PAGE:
What does Python 3.0 mean for you?
The long-awaited release of Python 3.0 came on December 3, 2008. This is a big step forward in the evolution of Python, as it provides an opportunity for the core developers to introduce backwards-incompatible changes to the language and libraries and break free of some past design decisions that have been deemed misguided or short-sighted.
The precise nature of the changes in Python 3.0 may not be clear to anyone who hasn’t been following the progress of the release over the last couple of years, and that seems to be causing consternation in some parts of the community. There is no reason for alarm because support for 2.x is not being dropped. While having separate, somewhat incompatible, versions of the interpreter will cause some confusion, it was always (and is still) the plan to support both versions until enough code is ported to make dropping support for 2.x realistic. That is expected to take several years.
It has been no secret that Guido and some of the other core developers have wanted to make a variety of backwards-incompatible changes for some time. Guido has been talking publicly about Python 3000 for 8 years. That’s at least two lifetimes in internet time! All of the plans were discussed at length, in public, on the python-dev and python-3000 mailing lists. PEPs were written and reviewed, and all of the code has been available in the branch for some time. With the actual release announcement, however, some people seem surprised to find that they actually went through with the changes.
Failure to change means we stagnate, and stagnation leads to obsolescence. The differences in 3.0 are necessary to keep the language vibrant and growing. The benefits include changing the methods on built-in types so they consistently return iterable “views” instead of list objects; simplification of comparison overloading; removing surprises by making integer division return floating point results when appropriate; making Unicode the default for text strings; function argument and return value type annotation; set and dictionary comprehensions (like list comprehensions, but for sets and dictionaries); and basic clean-up of dusty or crufty “corners” of the language or standard library such as changing some module names to follow the PEP 8 conventions.
Failure to change means we stagnate, and stagnation leads to obsolescence.
By the time you read this, 3.0 will have been out for at least a month and it is quite possible that the 3.0.1 will have been released. Some developers have begun to release updates to their libraries enabling them to work under 3.0, and I’m sure more porting is ongoing. We have not reached a critical mass, so most of the community will not be ready to move up, but we are making progress. One important step, already being implemented, is for platform vendors to include 3.x in their operating system updates so that developers have easy access to it.
If you have libraries of your own to port, there are several resources to help out. First, study the release notes and list of updates to understand what has changed. Join the python-porting mailing list and participate in discussions with other developers encountering some of the same challenges you might see in your porting effort. Check out 2to3, the tool for applying some of the more common transformations to your Python code automatically. And of course, Python Magazine will be covering some of the differences between 2.x and 3.x over the course of the next few months.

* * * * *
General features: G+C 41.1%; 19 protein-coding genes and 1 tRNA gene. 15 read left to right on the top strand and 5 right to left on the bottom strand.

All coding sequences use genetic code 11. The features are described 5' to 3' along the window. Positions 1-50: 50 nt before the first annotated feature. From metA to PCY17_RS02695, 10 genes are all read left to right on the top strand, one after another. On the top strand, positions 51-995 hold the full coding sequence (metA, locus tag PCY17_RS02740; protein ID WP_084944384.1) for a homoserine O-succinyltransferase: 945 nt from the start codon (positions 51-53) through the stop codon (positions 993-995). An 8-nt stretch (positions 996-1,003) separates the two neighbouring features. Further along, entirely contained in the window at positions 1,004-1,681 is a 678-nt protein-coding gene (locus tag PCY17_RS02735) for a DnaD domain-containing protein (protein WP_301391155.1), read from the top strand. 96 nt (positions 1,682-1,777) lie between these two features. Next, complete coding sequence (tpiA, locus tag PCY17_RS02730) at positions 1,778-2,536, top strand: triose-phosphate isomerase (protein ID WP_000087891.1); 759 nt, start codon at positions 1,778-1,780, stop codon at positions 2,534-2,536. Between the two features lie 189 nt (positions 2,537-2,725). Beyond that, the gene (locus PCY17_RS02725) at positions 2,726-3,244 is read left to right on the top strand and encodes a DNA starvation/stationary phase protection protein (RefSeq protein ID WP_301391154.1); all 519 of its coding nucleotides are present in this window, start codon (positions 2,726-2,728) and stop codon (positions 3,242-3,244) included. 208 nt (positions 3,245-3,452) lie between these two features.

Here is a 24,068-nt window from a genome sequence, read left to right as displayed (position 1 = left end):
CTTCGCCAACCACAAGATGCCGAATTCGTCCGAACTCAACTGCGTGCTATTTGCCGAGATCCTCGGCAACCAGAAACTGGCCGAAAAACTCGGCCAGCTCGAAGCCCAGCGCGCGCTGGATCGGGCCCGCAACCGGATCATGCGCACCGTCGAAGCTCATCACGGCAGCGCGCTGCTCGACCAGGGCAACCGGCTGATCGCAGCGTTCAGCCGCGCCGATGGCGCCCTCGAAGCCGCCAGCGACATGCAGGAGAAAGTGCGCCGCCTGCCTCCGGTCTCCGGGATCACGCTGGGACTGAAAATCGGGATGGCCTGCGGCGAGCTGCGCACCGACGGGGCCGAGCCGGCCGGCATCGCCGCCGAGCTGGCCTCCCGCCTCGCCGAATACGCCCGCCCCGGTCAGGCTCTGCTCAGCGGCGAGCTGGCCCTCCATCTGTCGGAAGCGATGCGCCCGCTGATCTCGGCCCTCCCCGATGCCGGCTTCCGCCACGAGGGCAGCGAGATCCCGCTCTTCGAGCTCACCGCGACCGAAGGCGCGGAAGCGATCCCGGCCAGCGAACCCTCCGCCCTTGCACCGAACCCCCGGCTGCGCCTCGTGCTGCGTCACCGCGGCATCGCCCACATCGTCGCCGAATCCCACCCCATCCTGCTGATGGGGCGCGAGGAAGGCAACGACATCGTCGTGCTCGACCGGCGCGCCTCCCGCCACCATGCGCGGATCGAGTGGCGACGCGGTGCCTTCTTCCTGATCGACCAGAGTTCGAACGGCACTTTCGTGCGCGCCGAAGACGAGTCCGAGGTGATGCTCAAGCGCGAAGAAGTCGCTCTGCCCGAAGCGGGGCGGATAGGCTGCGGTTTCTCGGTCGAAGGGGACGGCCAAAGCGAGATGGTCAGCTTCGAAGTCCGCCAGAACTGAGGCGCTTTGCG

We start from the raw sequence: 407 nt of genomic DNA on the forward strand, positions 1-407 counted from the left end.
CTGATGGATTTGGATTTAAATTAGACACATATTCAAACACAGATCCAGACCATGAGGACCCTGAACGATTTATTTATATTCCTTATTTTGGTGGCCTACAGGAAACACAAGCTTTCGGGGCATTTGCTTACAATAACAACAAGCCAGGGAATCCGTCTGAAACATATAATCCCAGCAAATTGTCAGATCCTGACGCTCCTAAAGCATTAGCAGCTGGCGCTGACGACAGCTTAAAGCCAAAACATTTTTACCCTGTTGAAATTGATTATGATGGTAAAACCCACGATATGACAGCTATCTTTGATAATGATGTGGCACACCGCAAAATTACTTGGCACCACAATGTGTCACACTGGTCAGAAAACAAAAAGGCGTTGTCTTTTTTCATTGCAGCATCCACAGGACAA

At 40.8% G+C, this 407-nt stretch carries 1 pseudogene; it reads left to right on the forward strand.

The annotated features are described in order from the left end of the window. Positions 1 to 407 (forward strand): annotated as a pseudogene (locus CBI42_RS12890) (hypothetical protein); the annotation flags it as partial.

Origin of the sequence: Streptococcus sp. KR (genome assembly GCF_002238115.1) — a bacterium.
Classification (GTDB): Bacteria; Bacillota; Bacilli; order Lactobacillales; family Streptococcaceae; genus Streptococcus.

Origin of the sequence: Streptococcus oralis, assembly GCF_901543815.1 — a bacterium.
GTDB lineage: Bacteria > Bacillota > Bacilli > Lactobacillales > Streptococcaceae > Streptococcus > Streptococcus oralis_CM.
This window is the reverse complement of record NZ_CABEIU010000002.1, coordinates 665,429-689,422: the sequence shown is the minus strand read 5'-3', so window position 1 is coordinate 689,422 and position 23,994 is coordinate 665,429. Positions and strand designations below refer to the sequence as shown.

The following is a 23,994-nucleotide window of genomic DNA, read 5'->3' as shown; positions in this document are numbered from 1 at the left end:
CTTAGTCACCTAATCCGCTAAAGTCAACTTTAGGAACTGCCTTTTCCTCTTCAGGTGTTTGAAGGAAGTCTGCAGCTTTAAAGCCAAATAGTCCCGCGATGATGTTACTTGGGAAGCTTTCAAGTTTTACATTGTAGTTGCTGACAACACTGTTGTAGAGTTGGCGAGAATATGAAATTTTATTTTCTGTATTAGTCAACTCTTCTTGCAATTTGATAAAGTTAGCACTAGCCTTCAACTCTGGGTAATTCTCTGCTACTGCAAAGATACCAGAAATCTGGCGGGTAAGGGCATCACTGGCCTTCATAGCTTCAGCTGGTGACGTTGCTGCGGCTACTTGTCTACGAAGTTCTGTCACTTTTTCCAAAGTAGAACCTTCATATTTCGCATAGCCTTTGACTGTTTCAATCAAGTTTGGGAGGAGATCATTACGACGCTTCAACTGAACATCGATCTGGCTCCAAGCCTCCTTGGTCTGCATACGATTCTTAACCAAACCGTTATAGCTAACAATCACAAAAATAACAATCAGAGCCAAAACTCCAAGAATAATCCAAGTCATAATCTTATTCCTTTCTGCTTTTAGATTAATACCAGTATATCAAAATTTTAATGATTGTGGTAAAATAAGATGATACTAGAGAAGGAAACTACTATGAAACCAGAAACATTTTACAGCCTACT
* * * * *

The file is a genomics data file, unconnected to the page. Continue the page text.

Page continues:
The move from 2.x to 3.x is going to take a considerable amount of time for most users, and that is anticipated. While you should start planning to upgrade, you should not rush out to move all of your applications to 3.0 right away. There is every expectation, from the core developers and most of the community, that the 2.x branch will be supported for several years as we work on the migration.
As hinted in my last column, the new year brings changes for Python Magazine, too. Beginning this month, we are proud to present the column, Ask the Pragmatic Testers, written by Titus Brown and Grig Gheorghiu. Many of you will recognize Titus and Grig from the large and growing Python testing community. Both have a wealth of development experience, and we’re excited to add them as regular contributors to the magazine. They start their series by explaining the benefits of testing as a way to manage the complexity of software development. It’s a convincing argument for adding automated tests to your project, no matter the size. Code has a way of growing over time, so even small projects benefit by starting with automated tests right from the beginning.
As the title of the column implies, Titus and Grig want to hear from you. What sorts of testing are you doing, and what problems are you encountering? What aspects of testing are most interesting to you? Email your questions or suggestions for them to pragmatictesters at pythonmagazine dot com.
If you have comments, criticisms, or ideas for topics we should cover elsewhere in the magazine over the next year send them to me at doug dot hellmann at pythonmagazine dot com.